Ancient Wisdom Practices and the Next Economy

Buddha image(3BL Media/Justmeans) - It’s not often in the middle of the workday, or at a business conference, you see a circle of colleagues in suits participating in a session of meditation practice. But that is exactly the type of activity some organizations, such as Google, are beginning to use to empower and de-stress employees. How much can this practice contribute to shifting organizations to the next low carbon economy?
 
Dr. Bronwen Rees, Director, Centre for Transformational Management, at the Lord Ashcroft International Business School in the UK, recently presented her research on mindfulness and business management at Sustainability Applied 2013 in Mississauga, ON, hosted by Bloom Centre for Sustainability. She also got everyone doing sitting and walking meditation—an interesting shift out of ‘standard work mode.’ Listening to Dr. Rees, there is a fit between the collaborative, circular economy we need in future and the practices of focused attention and awareness found in Buddhism and other spiritual paths.
 
The benefits for companies of supporting and encouraging employees to meditate at work include less conflict, greater sensitivity and compassion by employees towards clients, increased creativity, and awareness of context. Being able to step back and literally breathe at work can allow people to calm down and think before acting – and that can arguably lead employees off autopilot and towards making an ethical or sustainable choice. This nicely fits with ethics programs like Giving Voice to Values, which teach values-based leadership skills.
 
Dr. Rees introduced Google as a good example of an organization using this tool to benefit employees. Rich Fernandez, Senior People Development Lead, and long-time mindfulness practitioner in his personal life, introduced the practice and found there was huge interest by their busy Silicon Valley staff. To date 4,000 Google employees have taken mindfulness, wisdom or well-being programs at work. Well-known practitioners Thich Nhat Hahn and Eckhart Tolle have also visited the office. There are meditation rooms at work and videoconference meditation sessions called ‘meditation hangouts.’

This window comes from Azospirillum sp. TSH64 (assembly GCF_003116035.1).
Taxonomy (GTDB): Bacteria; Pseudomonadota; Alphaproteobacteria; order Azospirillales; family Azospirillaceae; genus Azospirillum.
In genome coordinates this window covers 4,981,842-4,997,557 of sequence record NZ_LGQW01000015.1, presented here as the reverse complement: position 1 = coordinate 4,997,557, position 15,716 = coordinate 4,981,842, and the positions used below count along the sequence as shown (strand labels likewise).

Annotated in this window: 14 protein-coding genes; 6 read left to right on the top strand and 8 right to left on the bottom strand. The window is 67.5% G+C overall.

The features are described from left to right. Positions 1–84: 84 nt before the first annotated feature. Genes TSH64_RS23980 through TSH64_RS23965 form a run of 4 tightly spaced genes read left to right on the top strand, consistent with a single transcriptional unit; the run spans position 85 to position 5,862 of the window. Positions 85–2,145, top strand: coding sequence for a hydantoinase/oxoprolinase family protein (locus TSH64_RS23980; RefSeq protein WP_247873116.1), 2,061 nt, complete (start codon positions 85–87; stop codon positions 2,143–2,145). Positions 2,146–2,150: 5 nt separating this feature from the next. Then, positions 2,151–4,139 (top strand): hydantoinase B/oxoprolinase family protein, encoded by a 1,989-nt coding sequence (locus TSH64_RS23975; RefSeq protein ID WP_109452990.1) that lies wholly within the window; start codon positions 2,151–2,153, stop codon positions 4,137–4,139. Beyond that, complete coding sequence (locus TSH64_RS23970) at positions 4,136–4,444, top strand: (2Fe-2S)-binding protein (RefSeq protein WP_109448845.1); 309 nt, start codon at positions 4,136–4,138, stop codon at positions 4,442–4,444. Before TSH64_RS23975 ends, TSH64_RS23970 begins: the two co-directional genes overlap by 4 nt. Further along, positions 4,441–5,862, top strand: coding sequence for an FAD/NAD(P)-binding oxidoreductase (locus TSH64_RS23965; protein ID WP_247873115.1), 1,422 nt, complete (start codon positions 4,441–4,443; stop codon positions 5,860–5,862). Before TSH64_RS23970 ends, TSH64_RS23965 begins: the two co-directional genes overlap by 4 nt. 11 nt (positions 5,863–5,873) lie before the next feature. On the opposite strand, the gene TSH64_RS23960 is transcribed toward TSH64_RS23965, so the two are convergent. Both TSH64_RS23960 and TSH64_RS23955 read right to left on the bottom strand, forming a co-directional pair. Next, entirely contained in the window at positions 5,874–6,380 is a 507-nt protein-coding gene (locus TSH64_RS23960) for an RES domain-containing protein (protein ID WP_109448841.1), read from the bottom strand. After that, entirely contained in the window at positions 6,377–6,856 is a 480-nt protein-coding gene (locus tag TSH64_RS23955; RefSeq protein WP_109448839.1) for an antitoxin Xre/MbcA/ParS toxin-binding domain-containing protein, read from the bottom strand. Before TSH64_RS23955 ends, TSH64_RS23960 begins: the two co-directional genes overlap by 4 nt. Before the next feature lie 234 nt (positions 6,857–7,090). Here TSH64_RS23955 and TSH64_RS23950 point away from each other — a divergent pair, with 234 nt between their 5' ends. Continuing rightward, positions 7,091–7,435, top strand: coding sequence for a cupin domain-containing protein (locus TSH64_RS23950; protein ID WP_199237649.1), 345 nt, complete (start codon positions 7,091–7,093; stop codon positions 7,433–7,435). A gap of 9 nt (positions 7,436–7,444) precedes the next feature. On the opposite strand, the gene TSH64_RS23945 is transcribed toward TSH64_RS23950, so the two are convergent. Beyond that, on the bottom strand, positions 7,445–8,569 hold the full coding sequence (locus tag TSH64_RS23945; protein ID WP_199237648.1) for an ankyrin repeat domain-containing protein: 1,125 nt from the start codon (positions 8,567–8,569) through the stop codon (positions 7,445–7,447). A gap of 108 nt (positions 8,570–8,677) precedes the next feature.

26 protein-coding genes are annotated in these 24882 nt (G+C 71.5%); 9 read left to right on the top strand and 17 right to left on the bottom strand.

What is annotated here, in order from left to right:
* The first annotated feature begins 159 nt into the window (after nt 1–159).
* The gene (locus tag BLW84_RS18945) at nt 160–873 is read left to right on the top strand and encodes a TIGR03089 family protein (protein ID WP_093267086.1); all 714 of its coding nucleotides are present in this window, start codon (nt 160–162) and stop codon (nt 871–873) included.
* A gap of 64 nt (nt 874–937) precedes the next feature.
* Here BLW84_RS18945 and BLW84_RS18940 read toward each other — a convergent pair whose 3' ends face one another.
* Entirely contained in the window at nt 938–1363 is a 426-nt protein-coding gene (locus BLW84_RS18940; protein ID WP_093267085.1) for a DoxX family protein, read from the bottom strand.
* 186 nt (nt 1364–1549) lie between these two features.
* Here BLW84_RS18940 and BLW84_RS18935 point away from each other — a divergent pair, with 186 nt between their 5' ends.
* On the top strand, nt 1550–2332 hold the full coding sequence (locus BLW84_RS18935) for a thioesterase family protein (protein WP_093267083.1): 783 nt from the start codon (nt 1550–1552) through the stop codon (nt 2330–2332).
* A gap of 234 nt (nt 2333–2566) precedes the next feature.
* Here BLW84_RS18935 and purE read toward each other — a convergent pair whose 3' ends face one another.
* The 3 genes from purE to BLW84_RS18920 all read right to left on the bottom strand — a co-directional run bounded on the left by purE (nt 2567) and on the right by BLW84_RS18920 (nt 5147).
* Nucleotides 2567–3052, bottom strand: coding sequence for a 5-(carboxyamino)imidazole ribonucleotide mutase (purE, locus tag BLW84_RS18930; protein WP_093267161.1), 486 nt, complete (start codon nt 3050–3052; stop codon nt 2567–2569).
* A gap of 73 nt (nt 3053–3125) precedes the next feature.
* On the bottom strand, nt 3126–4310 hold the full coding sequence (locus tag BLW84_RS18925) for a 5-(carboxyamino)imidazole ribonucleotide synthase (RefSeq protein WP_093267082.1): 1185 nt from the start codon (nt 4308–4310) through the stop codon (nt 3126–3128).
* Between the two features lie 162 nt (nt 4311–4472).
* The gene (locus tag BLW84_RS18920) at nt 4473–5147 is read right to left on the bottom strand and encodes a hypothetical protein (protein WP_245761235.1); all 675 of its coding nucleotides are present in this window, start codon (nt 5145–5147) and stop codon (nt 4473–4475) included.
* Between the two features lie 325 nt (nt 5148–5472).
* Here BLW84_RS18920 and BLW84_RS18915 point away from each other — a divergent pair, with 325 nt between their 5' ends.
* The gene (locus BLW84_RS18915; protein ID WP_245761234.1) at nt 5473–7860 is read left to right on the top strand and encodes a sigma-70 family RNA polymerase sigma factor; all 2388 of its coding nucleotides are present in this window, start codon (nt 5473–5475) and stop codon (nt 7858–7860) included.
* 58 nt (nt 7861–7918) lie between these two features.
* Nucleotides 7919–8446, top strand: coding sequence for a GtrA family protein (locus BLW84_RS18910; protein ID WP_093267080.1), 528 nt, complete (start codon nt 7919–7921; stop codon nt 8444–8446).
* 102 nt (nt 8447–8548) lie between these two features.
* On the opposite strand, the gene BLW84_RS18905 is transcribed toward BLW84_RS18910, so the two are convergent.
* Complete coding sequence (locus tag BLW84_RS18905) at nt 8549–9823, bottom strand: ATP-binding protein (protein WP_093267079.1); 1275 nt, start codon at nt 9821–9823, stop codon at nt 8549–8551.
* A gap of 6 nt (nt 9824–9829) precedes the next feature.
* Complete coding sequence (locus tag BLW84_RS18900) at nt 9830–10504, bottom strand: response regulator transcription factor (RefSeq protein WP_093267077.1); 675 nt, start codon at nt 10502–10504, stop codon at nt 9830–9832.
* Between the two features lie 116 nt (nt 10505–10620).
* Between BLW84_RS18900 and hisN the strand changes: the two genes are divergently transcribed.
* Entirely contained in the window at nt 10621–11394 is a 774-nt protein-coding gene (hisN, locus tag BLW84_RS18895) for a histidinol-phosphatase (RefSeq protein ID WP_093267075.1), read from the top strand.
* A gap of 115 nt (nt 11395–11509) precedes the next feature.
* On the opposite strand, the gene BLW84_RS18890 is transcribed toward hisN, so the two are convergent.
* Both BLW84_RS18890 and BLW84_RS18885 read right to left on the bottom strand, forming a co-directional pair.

In a high performance culture like Google, successful take-up of such an ancient practice means telling employees ‘what’s in it for them,’ according to Fernandez. “People in high functioning organizations like to think of themselves as high functioning…so anything to accelerate that is going to be…attractive to them. So, for example, instead of a mindfulness course we might call this ‘achieving peak performance’ or ‘optimising productivity through mindfulness practice . . .’  They need to see how these practices really relate to day-to-day life or organizational performance,” Fernandez describes in an interview with Rees.1
 
While it’s clear that mindfulness practices are a proven way to help employees feel and function better, the through-line to organizational change for sustainability is blurrier. 
 
Can a practice that is intended to be the one goal-less moment in a demanding workday, clearing the mind briefly of temporal thoughts, be shouldered with the major task of change? Fernandez argues that, “moralistic calls for practice, such as: ‘Let’s all meditate so we can transform society’—these make it unappealing for people to take up these practices.”2 Therefore, the link between meditating employees and a low carbon company may simply be one of healthier people making healthier and more aware/contextualized business choices over the course of time.
 
Dr. Rees notes that we are in the middle of a huge evolutionary leap globally, the likes of which has not occurred since 500 BC – an “interregnum between empires.” A tool popularized by Buddha can also help us at this time of environmental, economic and communications transition. As Gil Friend, another Sustainability Applied speaker, noted later in the conference, major change is coming and we can have a hard or soft landing. Mindfulness seems a good tool to soften and accelerate the transition.
 
1,2 Rees, B. (2013). Wisdom and mindfulness as tools of organizational practice at Google, Interconnections, 9, 49-59.

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